Securing Public Places: New Zealand’s Private Security Sector as a National Security Enabler

Author: Dynon, N.
Published in National Security Journal, Volume 1, Issue 1, October 2019


1 CONTEST: The United Kingdom’s Strategy for Countering Terrorism, HM Government, June 2018. Available at (ac­cessed 07 September 2019).

2 Anthony Bergin, Donald Williams and Christopher Dixon, Safety in numbers: Australia’s private se­curity guard force and counterterrorism, ASPI Special Report, October 2018. Available at (accessed 07 September 2019).

3 National Security System Handbook, Department of Prime Minister and Cabinet, New Zealand Government, 01 August 2016. p.7. Available at (accessed 07 September 2019).

4 New Zealand Defence White Paper 2016, Ministry of Defence, New Zealand Government, June 2016. p.17. Available at (accessed 07 September 2019).

5 POL Min (01) 33/18.

6 Governance of the National Security System, Office of the Auditor-General, New Zealand Govern­ment, November 2016. Available at (accessed 07 September 2019).

7 The bureaucratic construct ‘homeland security’ has varied over time, and varies between jurisdic­tions. Paul Rosenzweig: “the impetus for forming the Department of Homeland Security (and concep­tualizing the idea of defending the homeland) lies in a clear national security defeat for the nation in the 9/11 attacks (Paul Rosenzweig, “Is Homeland Security A Subset Of National Security?”, Lawfare blog, 06 April 2017, Available at (last accessed 07 September 2019). “the national effort to ensure a homeland that is safe, secure, and resilient against terrorism and other hazards where American interests, aspirations, and ways of life can thrive to the national effort to prevent terrorist attacks within the United States, reduce the vulnerability of the U.S. to terrorism, and minimize the damage from attacks that do occur” (“Defining Homeland Security: Analysis and Congressional Considerations”, 08 January 2013. p.8.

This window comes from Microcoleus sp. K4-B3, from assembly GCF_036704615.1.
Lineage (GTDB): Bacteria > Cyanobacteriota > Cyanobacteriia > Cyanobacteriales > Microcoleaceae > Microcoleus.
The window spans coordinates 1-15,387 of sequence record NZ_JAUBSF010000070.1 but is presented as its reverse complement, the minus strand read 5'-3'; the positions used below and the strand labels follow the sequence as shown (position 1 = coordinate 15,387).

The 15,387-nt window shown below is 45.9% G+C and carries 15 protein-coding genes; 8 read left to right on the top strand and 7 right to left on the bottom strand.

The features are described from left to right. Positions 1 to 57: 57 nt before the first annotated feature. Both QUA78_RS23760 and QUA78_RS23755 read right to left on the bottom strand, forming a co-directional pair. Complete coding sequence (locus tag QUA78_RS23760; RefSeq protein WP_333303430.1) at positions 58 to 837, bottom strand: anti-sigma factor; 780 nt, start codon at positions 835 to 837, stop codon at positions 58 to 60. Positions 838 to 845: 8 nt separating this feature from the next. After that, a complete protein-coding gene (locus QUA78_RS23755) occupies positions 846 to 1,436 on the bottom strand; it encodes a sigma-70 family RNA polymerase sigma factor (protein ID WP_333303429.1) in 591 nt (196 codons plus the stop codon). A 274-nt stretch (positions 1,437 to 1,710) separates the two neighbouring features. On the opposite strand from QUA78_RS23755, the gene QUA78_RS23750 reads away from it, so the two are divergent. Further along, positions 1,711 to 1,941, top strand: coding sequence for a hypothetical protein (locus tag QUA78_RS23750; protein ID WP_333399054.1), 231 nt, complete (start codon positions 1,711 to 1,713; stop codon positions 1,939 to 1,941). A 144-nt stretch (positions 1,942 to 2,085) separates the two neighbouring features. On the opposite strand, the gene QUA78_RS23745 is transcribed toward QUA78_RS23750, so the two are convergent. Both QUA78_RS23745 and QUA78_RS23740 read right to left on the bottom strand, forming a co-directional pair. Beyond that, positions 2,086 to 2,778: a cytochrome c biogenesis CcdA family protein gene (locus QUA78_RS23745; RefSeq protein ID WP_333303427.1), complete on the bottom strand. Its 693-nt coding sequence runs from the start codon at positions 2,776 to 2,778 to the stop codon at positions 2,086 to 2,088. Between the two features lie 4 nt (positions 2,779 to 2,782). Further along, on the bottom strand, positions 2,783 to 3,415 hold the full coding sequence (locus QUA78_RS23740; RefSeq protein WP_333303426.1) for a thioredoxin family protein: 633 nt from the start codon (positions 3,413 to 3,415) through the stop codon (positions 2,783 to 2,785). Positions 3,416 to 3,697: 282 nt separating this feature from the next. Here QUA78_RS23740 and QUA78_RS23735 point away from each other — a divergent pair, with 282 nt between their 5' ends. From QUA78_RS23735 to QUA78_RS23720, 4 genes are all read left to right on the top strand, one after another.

8 See Rouben Azizian (interview), “A comprehensive approach to national security and a more asser­tive New Zealand in regional security?”, Line of Defence Magazine, Autumn 2017. Available at (last accessed 07 September 2019). See also Chris Rothery. (2019) “Time for a National Security Strategy”, National Security Journal, Massey University Centre for Defence and Security Studies, October 2019.

9 Private Security Personnel and Private Investigators Act 2010, Part 2 – Licences and certificates; Subpart 1—Licences – Who must be licensed. Note: under the Act, no Police employee or Crown em­ployee is required to hold a licence. Classes of people requiring licenses under the Act include: private investigators, security technicians, security consultants, confidential document destruction agents, repossession agents, property guards, personal guards, and crowd controllers. Available at (accessed 07 September 2019).